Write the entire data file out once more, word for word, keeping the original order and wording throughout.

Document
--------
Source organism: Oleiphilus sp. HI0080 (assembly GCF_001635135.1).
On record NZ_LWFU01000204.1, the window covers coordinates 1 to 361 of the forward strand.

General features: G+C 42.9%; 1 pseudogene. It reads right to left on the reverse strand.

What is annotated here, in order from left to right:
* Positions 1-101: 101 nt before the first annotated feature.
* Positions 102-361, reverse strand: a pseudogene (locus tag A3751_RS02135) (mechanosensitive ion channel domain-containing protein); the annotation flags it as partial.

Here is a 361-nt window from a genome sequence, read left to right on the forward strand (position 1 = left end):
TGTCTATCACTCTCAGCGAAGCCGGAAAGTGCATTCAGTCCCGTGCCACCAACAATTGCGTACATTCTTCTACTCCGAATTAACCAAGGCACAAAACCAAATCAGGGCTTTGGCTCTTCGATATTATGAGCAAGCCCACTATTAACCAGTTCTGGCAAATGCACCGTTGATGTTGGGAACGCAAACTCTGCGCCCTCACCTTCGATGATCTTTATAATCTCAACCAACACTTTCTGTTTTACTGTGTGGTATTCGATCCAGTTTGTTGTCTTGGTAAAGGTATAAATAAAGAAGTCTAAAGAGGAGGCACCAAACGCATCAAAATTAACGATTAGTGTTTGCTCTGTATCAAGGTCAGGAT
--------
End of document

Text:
Source organism: Oleiphilus sp. HI0080 (assembly GCF_001635135.1).
On record NZ_LWFU01000204.1, the window covers coordinates 1 to 361 of the forward strand.

General features: G+C 42.9%; 1 pseudogene. It reads right to left on the reverse strand.

What is annotated here, in order from left to right:
* Positions 1-101: 101 nt before the first annotated feature.
* Positions 102-361, reverse strand: a pseudogene (locus tag A3751_RS02135) (mechanosensitive ion channel domain-containing protein); the annotation flags it as partial.

Here is a 361-nt window from a genome sequence, read left to right on the forward strand (position 1 = left end):
TGTCTATCACTCTCAGCGAAGCCGGAAAGTGCATTCAGTCCCGTGCCACCAACAATTGCGTACATTCTTCTACTCCGAATTAACCAAGGCACAAAACCAAATCAGGGCTTTGGCTCTTCGATATTATGAGCAAGCCCACTATTAACCAGTTCTGGCAAATGCACCGTTGATGTTGGGAACGCAAACTCTGCGCCCTCACCTTCGATGATCTTTATAATCTCAACCAACACTTTCTGTTTTACTGTGTGGTATTCGATCCAGTTTGTTGTCTTGGTAAAGGTATAAATAAAGAAGTCTAAAGAGGAGGCACCAAACGCATCAAAATTAACGATTAGTGTTTGCTCTGTATCAAGGTCAGGAT